Unintentionally, the focus of teachers or school administrators may be on what the young person cannot do because of their impairment instead of on what they might do, or, on what they could be able to do, in a setting with appropriate support. The resulting alternatives are to stay at home, go on provincial social assistance, attend a day program, or perhaps a sheltered workshop.

Reform ideas for better transitions

What are some reform ideas to better enable transitions to post-secondary education and employment for young people with disabilities? This goal requires closer co-operation and new investments by provincial governments and school districts in conjunction with the support of local employers, teachers and counsellors, parents and families. Policy development will require changes in the traditional practices of student advising, summer job programs, and of post-secondary institutions.

To promote inclusive learning environments, we need to invest in accessible educational and training facilities; provide a mix of classroom training and work experience; and support longer-term programming rather than just short-term activities.

In this regard, provincial governments must play a leadership role by providing accommodation grants to colleges and universities; and by funding direct services and on-site supports for post-secondary students with disabilities.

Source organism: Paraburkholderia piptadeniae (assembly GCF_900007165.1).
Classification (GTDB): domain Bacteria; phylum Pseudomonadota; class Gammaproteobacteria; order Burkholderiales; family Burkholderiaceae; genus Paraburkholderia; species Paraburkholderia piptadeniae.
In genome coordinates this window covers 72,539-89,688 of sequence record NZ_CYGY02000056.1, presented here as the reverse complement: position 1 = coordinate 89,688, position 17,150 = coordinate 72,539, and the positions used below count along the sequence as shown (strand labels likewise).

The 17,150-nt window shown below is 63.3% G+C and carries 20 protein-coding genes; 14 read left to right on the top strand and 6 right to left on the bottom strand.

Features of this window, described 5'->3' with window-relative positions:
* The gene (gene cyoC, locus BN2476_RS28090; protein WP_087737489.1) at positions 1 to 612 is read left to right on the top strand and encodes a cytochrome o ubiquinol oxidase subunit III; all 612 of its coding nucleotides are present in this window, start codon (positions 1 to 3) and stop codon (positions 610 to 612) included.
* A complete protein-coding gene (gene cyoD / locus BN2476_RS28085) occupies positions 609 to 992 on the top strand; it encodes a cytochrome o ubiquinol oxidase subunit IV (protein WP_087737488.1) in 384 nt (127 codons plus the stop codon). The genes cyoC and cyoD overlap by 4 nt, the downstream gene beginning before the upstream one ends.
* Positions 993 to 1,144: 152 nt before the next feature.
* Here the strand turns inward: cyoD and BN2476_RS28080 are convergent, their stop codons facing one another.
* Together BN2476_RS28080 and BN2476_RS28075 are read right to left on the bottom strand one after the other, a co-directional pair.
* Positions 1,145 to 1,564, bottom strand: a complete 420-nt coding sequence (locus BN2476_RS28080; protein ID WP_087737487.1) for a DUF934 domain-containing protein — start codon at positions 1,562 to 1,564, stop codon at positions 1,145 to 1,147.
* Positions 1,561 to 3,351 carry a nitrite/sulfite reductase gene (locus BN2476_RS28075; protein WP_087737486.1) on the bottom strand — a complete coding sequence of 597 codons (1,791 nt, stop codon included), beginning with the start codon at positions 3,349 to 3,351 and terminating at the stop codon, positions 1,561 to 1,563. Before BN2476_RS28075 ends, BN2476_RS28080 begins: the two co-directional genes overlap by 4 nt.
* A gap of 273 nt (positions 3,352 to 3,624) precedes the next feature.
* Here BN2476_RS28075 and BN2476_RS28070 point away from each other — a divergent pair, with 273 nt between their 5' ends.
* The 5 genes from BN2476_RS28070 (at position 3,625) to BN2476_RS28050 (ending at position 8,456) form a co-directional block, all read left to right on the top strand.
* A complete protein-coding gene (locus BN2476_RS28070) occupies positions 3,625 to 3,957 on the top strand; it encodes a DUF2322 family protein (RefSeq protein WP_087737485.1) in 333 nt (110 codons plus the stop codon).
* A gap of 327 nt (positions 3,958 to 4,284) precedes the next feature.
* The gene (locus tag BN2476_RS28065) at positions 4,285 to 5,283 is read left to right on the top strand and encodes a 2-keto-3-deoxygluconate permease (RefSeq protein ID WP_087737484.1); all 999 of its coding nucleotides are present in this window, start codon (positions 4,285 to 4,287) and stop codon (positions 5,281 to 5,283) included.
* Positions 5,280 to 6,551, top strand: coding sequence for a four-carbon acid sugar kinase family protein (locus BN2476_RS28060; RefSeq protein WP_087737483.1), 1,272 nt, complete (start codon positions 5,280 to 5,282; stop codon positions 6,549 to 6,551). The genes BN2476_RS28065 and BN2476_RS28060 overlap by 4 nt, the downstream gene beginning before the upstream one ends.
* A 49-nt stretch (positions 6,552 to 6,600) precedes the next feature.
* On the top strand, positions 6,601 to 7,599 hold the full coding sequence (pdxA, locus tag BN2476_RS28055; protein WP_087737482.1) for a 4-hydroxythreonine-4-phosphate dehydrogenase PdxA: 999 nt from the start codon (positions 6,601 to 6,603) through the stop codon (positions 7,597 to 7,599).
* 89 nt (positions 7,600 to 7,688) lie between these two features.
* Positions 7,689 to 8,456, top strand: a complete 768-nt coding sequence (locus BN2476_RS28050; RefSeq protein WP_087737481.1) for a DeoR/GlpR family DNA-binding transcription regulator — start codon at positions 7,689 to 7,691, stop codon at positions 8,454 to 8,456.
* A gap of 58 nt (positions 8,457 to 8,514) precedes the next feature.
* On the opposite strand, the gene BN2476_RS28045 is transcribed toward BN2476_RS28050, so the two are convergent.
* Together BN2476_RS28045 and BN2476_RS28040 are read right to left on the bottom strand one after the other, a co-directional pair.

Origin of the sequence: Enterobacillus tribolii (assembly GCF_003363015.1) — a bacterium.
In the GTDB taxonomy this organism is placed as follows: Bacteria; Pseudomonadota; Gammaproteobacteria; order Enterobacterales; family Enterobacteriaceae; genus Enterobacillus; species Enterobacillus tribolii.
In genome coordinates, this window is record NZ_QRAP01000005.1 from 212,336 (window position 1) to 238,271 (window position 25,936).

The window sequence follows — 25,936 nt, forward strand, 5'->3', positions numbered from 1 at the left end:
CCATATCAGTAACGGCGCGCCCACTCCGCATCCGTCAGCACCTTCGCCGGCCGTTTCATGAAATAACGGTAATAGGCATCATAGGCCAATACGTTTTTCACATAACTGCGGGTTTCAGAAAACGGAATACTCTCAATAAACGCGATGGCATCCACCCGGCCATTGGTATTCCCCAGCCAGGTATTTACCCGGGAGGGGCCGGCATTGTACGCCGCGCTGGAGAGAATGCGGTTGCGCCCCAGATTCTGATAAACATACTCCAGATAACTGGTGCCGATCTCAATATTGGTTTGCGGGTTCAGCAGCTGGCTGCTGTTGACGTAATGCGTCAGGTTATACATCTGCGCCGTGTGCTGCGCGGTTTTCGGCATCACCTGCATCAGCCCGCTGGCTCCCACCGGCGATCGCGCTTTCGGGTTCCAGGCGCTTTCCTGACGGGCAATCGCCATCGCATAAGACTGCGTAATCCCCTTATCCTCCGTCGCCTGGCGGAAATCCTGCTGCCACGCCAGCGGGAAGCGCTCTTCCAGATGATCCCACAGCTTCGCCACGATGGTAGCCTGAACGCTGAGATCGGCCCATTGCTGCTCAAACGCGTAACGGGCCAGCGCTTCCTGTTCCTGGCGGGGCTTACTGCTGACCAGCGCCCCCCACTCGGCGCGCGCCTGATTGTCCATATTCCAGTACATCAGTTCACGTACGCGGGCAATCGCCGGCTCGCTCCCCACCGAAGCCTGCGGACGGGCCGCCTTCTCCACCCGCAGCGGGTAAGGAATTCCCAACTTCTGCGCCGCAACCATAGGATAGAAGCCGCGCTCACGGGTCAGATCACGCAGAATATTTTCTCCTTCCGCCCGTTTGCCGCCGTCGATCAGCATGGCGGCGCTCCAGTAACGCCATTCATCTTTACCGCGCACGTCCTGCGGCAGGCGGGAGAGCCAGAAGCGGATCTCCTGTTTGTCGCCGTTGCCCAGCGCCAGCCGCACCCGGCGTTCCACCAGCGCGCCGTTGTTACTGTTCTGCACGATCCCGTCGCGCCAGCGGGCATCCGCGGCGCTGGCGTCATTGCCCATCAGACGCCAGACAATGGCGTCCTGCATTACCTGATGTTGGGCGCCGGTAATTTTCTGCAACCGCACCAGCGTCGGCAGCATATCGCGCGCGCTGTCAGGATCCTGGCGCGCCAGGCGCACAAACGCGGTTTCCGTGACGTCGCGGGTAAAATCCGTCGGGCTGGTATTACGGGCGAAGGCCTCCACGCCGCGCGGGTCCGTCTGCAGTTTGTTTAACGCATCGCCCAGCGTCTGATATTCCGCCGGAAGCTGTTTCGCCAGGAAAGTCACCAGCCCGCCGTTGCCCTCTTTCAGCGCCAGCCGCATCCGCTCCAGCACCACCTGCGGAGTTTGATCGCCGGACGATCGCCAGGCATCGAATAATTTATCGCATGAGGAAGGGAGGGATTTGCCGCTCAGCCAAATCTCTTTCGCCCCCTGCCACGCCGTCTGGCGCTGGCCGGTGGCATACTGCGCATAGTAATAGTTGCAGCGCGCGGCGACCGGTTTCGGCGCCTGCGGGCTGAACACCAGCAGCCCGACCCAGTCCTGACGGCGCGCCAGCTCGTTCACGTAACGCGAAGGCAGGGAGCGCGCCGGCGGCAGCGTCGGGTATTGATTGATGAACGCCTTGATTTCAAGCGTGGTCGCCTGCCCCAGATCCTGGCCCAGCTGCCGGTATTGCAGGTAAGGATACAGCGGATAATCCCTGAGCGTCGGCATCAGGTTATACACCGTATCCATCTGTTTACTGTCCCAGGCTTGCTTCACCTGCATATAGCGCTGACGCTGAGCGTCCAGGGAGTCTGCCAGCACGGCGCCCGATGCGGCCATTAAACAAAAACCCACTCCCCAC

Under this new theme, [government] ministers could focus on students’ transitions from secondary schools to post-secondary education; financial assistance to both part-time and full-time students with a disability; and examine best practices on inclusive and accessible education at universities.

Our institutions have much to share with one another on this noble goal of inclusive higher education.

It is time that the Canada Social Transfer—the federal funding mechanism for post-secondary education across the country—is given a new policy focus, one suitable to our moment; a new focus in addressing the learning needs of those most vulnerable Canadians.

A new, specific goal of the Canada Social Transfer would be to improve the post-secondary education participation of young men and women with disabilities.

Only then will the commitments Canada signed in the United Nations Convention of the Rights of Persons with Disabilities be realized.

Only then will all youth with disabilities have a reasonable opportunity to access and attain post-secondary education in their province and their country.

——

[June 5 update] Canadian Public Budgeting in the Age of Crises, which Prince co-authored with Bruce Doern and Allan M. Maslove, recently won the 2014 Donald Smiley Prize for best book in Canadian political science. Described by the Canadian Political Science Association as "a meticulous but also far-reaching analysis" of Canadian budgetary policy, the book combines a thorough historical review with analysis of recent trends on a topic that affects all Canadians.